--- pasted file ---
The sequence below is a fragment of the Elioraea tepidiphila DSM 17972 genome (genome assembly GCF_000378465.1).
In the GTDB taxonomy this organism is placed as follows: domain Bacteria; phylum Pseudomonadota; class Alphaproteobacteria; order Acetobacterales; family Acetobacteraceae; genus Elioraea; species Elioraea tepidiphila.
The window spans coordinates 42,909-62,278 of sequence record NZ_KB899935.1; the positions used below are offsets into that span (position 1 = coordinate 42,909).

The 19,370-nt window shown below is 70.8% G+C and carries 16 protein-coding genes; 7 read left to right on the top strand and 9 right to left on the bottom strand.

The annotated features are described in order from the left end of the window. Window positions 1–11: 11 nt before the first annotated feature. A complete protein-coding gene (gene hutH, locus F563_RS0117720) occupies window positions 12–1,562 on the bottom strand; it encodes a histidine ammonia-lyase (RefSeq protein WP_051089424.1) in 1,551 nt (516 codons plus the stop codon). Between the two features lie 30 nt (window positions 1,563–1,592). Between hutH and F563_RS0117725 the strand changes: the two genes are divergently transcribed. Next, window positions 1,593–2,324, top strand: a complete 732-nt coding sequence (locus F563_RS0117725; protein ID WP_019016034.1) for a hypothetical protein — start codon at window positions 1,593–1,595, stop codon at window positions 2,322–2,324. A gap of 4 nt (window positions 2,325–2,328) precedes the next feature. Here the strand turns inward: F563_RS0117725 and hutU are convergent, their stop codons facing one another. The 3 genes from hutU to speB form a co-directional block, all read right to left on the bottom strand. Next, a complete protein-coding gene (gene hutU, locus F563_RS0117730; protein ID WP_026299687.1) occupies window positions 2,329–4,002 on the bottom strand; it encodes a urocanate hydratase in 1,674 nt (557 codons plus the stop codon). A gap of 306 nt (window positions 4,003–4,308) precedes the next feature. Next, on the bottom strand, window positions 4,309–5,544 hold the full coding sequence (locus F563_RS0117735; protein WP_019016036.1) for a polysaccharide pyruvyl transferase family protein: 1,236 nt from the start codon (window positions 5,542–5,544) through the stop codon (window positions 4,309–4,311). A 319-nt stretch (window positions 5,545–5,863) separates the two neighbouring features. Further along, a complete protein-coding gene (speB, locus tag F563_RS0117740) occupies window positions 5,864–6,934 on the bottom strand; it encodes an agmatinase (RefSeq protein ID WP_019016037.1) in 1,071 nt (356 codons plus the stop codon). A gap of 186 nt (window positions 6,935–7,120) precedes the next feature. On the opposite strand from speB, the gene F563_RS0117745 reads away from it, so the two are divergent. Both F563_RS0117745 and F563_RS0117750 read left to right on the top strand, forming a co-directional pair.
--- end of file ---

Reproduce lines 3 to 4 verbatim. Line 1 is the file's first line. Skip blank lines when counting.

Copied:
The window spans coordinates 42,909-62,278 of sequence record NZ_KB899935.1; the positions used below are offsets into that span (position 1 = coordinate 42,909).

The 19,370-nt window shown below is 70.8% G+C and carries 16 protein-coding genes; 7 read left to right on the top strand and 9 right to left on the bottom strand.